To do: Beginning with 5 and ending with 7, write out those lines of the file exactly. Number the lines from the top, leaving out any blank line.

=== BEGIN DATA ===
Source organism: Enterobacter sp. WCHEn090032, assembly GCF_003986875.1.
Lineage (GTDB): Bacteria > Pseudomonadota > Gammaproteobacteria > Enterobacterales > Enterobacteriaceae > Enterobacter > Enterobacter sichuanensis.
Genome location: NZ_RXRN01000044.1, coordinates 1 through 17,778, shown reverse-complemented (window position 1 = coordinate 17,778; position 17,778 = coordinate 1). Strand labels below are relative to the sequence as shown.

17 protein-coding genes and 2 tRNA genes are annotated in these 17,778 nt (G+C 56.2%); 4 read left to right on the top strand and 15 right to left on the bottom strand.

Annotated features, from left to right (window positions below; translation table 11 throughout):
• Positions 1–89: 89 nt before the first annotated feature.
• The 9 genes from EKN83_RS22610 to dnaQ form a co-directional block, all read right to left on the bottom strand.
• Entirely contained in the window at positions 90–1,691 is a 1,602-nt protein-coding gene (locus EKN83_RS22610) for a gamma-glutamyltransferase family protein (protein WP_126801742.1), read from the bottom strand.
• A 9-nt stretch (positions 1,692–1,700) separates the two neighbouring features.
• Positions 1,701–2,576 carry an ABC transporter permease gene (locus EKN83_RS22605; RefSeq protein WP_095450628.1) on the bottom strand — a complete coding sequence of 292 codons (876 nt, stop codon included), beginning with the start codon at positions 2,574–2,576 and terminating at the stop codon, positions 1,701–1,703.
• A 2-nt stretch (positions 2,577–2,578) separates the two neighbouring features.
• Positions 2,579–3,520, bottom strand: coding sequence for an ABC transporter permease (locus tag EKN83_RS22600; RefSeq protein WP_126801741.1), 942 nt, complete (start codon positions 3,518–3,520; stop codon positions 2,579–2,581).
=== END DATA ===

Annotated features, from left to right (window positions below; translation table 11 throughout):
• Positions 1–89: 89 nt before the first annotated feature.
• The 9 genes from EKN83_RS22610 to dnaQ form a co-directional block, all read right to left on the bottom strand.